How to hold on to some kind of centre, some kind of Peace, in the midst of lists and duties and timetables and so many forgotten-to-do-in-time things?  How to hold on to a centre, and to peace, in the midst of loss, and loneliness, and Christmas pasts? This Sunday, the second of Advent, sometimes takes the theme of Peace, and peace is much needed.

IMG_0928 This beautiful Advent ring is from The Chapel in the Fields,  and you can read more about it, and the words on it, here.

Once again, readings for this week turn to the prophets.

A shoot shall…

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Poem: November Trees – twilight

I wrote this when it was darkening fast – by the end I could not see the marks my pencil was making in my notebook. Darkness comes so early now, but that change into night is beautiful, and, if we can take a moment to notice it, has things to teach us too.

So I have no photo of this moment, but am offering you others from autumn, and hope that you will have a chance to look out of the window, or walk through darkening paths, and see the trees as they settle for the winter, and the birds as they settle for the night.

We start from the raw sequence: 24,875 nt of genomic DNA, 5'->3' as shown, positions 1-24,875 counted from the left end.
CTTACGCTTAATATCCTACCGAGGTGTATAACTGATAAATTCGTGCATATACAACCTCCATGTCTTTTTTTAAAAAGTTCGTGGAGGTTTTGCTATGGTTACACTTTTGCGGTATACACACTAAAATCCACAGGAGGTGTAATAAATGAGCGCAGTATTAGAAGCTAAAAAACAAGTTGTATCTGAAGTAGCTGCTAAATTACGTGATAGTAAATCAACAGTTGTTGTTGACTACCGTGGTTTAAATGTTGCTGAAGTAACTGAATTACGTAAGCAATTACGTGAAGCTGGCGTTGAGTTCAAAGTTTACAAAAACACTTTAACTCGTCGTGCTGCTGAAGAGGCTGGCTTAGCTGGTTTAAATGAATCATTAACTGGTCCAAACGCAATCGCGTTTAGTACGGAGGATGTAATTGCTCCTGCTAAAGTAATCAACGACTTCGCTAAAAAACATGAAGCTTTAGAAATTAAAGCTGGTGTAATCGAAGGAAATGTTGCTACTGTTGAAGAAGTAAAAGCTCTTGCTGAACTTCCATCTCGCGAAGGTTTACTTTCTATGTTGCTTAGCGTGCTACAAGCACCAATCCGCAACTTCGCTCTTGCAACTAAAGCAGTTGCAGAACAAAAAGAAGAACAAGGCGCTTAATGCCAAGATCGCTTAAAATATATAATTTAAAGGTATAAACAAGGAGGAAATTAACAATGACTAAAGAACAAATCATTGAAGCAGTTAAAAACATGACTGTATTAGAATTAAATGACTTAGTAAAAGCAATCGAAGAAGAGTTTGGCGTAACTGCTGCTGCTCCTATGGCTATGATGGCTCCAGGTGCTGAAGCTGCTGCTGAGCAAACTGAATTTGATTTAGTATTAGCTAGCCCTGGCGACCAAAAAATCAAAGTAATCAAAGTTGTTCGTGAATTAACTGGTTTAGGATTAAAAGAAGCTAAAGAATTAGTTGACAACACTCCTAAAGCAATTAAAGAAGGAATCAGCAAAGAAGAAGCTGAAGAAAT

November trees – twilight

It grows dark.
The trees are black lines
against a yellow sky
which shines, illuminating
through a net of ink,
and the last birds drift
overhead to their roosts
by the river,
and the last birds murmur
and settle in those darkening
trees,

And quiet sadness
creeps like frost across the grass,
as the last flowers
bow their rimy heads.

And suddenly, the question –
What are we to do?
seems a different kind of puzzle.
Not one to solve, but
one to lay down,
in its many pieces,
on the cold grass,
slowly, in wonder.

All this before me knows
what to do, and does it.
Rooted, patient,
receiving the weather like
weather –
whatever comes, comes.

From this place, it will act
when action stirs it with
the unsettling brightness
of spring.  When the ink
stirs once more with green sap.


Until then,
the cold trees will
net the light,
and wait, and deepen,
the darkness will spread
as I am learning to be
grateful for this breath,
to watch this red leaf
spin on a thread of
spiders web,
to feel the cold
sting me alive.